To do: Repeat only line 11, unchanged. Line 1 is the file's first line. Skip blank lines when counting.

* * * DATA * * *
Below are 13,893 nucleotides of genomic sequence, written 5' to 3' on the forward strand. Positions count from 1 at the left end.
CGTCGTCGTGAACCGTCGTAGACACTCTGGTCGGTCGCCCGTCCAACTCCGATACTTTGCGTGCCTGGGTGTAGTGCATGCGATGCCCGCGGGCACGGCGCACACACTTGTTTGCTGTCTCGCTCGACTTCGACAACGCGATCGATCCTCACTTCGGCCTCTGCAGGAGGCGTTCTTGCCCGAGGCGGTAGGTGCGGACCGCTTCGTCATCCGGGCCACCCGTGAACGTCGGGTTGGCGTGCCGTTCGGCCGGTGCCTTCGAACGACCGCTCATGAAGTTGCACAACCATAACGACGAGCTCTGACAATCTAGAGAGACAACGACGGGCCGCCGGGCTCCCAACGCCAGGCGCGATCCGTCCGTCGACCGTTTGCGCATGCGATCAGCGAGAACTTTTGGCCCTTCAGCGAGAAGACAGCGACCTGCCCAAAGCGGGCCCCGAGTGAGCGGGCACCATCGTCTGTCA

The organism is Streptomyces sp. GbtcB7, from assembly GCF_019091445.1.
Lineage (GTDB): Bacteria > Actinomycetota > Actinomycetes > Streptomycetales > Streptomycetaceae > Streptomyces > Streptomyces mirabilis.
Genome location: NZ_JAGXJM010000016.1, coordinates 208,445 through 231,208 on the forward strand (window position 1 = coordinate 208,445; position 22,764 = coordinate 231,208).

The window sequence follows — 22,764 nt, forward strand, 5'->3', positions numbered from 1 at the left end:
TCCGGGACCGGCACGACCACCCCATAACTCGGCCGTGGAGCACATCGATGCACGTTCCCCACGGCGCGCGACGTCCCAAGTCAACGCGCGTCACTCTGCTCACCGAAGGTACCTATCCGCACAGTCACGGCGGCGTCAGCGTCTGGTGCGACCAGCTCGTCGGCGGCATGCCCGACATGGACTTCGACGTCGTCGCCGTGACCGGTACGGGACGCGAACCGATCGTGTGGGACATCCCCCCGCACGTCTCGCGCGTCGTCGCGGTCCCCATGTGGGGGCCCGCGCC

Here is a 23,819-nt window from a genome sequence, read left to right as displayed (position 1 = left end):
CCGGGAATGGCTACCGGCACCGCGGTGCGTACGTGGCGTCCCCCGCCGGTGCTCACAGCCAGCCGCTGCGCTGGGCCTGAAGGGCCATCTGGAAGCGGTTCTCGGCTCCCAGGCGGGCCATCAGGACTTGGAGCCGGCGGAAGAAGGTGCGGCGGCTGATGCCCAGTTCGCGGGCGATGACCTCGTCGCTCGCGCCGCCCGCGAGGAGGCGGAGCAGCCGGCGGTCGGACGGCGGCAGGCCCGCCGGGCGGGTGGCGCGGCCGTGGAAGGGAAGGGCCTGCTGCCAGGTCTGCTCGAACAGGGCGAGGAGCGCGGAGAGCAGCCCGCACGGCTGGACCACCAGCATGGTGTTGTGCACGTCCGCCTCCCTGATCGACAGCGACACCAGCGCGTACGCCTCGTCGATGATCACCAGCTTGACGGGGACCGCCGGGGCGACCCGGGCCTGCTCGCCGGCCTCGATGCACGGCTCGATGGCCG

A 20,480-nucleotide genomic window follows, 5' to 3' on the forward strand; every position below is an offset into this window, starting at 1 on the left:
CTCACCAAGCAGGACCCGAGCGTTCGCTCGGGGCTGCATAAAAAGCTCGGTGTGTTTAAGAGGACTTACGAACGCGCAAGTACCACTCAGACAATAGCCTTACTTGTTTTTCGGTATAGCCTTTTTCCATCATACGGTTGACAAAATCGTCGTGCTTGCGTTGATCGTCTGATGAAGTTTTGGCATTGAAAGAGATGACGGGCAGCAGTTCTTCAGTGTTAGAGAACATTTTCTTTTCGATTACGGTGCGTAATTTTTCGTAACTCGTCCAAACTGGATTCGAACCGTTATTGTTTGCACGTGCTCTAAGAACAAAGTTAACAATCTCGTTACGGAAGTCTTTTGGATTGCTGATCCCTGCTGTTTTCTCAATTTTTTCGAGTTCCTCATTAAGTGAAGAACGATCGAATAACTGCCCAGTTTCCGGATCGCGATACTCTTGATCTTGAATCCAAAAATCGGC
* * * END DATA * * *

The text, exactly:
CTCACCAAGCAGGACCCGAGCGTTCGCTCGGGGCTGCATAAAAAGCTCGGTGTGTTTAAGAGGACTTACGAACGCGCAAGTACCACTCAGACAATAGCCTTACTTGTTTTTCGGTATAGCCTTTTTCCATCATACGGTTGACAAAATCGTCGTGCTTGCGTTGATCGTCTGATGAAGTTTTGGCATTGAAAGAGATGACGGGCAGCAGTTCTTCAGTGTTAGAGAACATTTTCTTTTCGATTACGGTGCGTAATTTTTCGTAACTCGTCCAAACTGGATTCGAACCGTTATTGTTTGCACGTGCTCTAAGAACAAAGTTAACAATCTCGTTACGGAAGTCTTTTGGATTGCTGATCCCTGCTGTTTTCTCAATTTTTTCGAGTTCCTCATTAAGTGAAGAACGATCGAATAACTGCCCAGTTTCCGGATCGCGATACTCTTGATCTTGAATCCAAAAATCGGC